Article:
# How to Find Remainder of Large Powers Quickly

## Find Remainders of Large Powers Quickly

Ever wondered how you can calculate remainder of large powers quickly ? Like –

252627when divided by 3 what would be result?

You would need to learn the following –

• Basic Rules
• Common Factor
• Co Primes
• Fermat Theorem
• Euler Theorem
• Wilson Theorem ## Basic Rules

### Rule 0

Rem[(xy)/d] = Rem[ry/d]

where r is remainder when x divided by d

### Example

• Rem[(3132)/3]
• = Rem[132/3] (as remainder is 1 when 31 is divided by 3)
• = 1

or

• Rem[(2929)/3] = Rem[(-1)29/3] = -1 = +2

The above -1 can be written as 2 as -1 remained in case of 3 is nothing but + 2 remainder.

We didn’t do 2 power 29 as it would have taken additional steps and would’ve been lengthy

or

• Rem[(2930)/3] = Rem[(-1)30/3] = 1

### Rule 1

Rem[(a*b*c)/d] = Rem[a/d] * Rem[b/d] * Rem[c/d]

### Example

• Rem[(30*31*32)/7] = Rem[30/7] * Rem[31/7] * Rem[32/7]
• Rem * Rem * Rem
• 3

### Rule 2

Rem[(a+b+c)/d] = Rem[a/d] + Rem[b/d] + Rem[c/d]

### Example

• Rem[(30+31+32)/7] = Rem[30/7] + Rem[31/7] + Rem[32/7]
• Rem + Rem + Rem
• Rem[2+3+4] => Rem[9/7]
• 2

## Applications of above rules

Rem[(3030)/7]

### Solution

• Rem[(3030)/7] = Rem[(30)/7] * Rem[(30)/7] * Rem[(30)/7] * Rem[(30)/7] …….. (30 times)
• Rem[(3030)/7] = 2 * 2 * 2 ….. (30 times) = 230
• Rem[(3030)/7] = 230 = (26)5= (64)5
• Rem[(3030)/7] = Rem[64/7])5 => 15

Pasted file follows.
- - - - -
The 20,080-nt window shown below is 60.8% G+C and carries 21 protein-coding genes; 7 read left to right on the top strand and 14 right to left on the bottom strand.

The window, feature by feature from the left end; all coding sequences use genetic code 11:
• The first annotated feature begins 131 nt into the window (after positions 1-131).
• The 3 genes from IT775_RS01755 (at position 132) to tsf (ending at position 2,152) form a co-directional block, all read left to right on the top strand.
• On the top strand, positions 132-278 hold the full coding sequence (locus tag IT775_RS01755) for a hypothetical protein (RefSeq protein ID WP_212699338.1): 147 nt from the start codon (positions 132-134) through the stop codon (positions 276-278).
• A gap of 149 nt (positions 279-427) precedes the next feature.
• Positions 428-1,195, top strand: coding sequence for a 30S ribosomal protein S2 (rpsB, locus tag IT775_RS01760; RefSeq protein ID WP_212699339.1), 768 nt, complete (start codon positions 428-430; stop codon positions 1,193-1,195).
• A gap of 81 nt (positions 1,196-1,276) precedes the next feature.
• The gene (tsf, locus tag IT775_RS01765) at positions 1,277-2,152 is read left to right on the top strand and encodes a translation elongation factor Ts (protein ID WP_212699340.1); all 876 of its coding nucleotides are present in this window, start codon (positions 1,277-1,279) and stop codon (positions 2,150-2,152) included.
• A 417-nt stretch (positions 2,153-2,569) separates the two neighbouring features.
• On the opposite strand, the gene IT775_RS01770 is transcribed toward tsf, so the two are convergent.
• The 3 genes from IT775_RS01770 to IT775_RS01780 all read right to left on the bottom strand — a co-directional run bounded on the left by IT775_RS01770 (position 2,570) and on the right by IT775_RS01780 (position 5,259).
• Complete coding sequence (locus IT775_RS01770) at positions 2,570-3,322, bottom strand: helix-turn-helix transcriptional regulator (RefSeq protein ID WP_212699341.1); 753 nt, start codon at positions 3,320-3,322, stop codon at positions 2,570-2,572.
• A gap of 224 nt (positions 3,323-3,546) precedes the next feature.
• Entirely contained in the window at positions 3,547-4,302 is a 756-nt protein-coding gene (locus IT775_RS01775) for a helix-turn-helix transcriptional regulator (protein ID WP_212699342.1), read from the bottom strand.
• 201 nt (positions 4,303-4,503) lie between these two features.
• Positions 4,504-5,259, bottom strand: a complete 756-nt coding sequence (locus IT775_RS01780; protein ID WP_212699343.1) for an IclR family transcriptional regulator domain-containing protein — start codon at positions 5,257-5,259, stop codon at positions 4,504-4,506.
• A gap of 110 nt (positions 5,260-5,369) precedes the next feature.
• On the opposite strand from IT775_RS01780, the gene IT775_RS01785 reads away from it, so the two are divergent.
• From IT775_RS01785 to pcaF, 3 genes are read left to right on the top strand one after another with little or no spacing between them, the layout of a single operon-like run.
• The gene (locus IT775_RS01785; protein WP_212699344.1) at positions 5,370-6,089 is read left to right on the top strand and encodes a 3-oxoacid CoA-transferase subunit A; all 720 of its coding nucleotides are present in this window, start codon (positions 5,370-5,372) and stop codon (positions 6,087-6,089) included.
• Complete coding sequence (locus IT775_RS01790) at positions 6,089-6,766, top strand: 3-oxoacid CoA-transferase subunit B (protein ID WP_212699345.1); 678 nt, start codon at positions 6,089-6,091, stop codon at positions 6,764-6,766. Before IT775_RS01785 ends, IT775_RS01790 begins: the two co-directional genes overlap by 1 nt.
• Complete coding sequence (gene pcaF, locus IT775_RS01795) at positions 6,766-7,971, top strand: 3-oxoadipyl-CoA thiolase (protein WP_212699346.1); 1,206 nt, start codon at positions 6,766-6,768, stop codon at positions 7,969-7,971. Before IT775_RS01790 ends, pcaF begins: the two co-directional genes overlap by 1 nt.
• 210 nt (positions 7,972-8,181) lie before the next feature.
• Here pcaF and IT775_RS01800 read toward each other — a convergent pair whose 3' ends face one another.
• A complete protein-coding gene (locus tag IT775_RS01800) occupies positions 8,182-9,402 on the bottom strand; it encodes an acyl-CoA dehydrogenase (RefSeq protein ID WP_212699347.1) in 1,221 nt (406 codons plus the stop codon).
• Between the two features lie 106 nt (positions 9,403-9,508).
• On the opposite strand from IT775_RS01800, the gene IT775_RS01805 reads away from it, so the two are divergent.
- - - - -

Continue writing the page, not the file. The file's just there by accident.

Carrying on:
• Rem[(3030)/7] = 1

Rem[(303132)/7]

### Solution

• Rem[(303132)/7] = Rem[(23132)/7] (as Rem[30/7] = 2)

#### Hypothesis

1. We know, 23 will give us remainder 1 when divided by 7 (Rem[8/7] = 1)
2. Thus, for any K > 0, 23K will also give us remainder 1 when divided by 7

Futhemore,

1. 23K+1 will give us remainder 2
1. 23K+1 can be written as (23K)*2 => Rem[23K/7] * 2
2. 1* 2 = 2

Similarly,

1. 23K+2 will give us remainder 4
1. 23K+2 can be written as (23K)*2*2 => Rem[23K/7] * 2 * 2
2. 1* 2 * 2 = 4

Now, we need to write 3132 in 3K, 3K + 1, 3K + 2 format by doing follows –

• Rem[3132/3] = Rem[132/3] = 1

Thus, can be written in format 3k+1

• Rem[(303132)/7] = Rem[(23132)/7] = Rem[(23K+1)/7] = 2

Thus, the remainder will be 2

## Common Factor

Rem[X/Y] = Rem[kx/ky] = k *resultOf(Rem[x/y])

### Example

• Rem[(415)/28] = Rem[(4*414)/(4*7)] = 4* Rem[(414)/(7)]
• 4 * resultOf(Rem[(4*4*412)/(7)])
• 4 * resultOf(Rem[(4)/(7)] * Rem[(4)/(7)] * Rem[(412)/(7)])
• 4 * resultOf(4 *4 * Rem[(644)/(7)])
• 4 * resultOf(4 *4 * Rem[(14)/(7)])
• 4 * resultOf(Rem[(4*4*1)/7])
• 4 * resultOf(Rem[(16)/7])
• 4 * resultOf(2])
• 8

### Example

• Rem[(516)/35] = Rem[(5*515)/(5*7)] = 5* Rem[(515)/(7)]
• 5 * resultOf(Rem[(1255)/(7)])
• 5 * resultOf(Rem[(65)/(7)])
• 5 * resultOf(Rem[(6*36*36)/(7)])
• 5 * resultOf(Rem[(6)/(7)] * Rem[(36)/(7)] * Rem[(36)/(7)])
• 5 * resultOf(6 *1 * 1)
• 30

## Co Primes

When trying to find out the remainder, if the divisor can be broken down into smaller co-prime factors; then

Rem[M/N] = Rem[M/(a*b)]

HCF(a, b) = 1 (then only these are co-primes)

Let, Rem[M/a] = r1 & Rem[M/b] = r2

Rem[M/N] = axr2 + byr1

Such that ax + bx = 1

### Example

• Rem[(715)/15]
• Rem[(715)/(3*5)]

a = 3 & b = 5

• Rem[(715)/(3)] = 1 &
• Rem[(715)/(5)] = Rem[(215)/(5)] = 3
(Trick) How is Rem[(215)/(5)] = 3 ?

We can observe a pattern for remainders when divided by 5.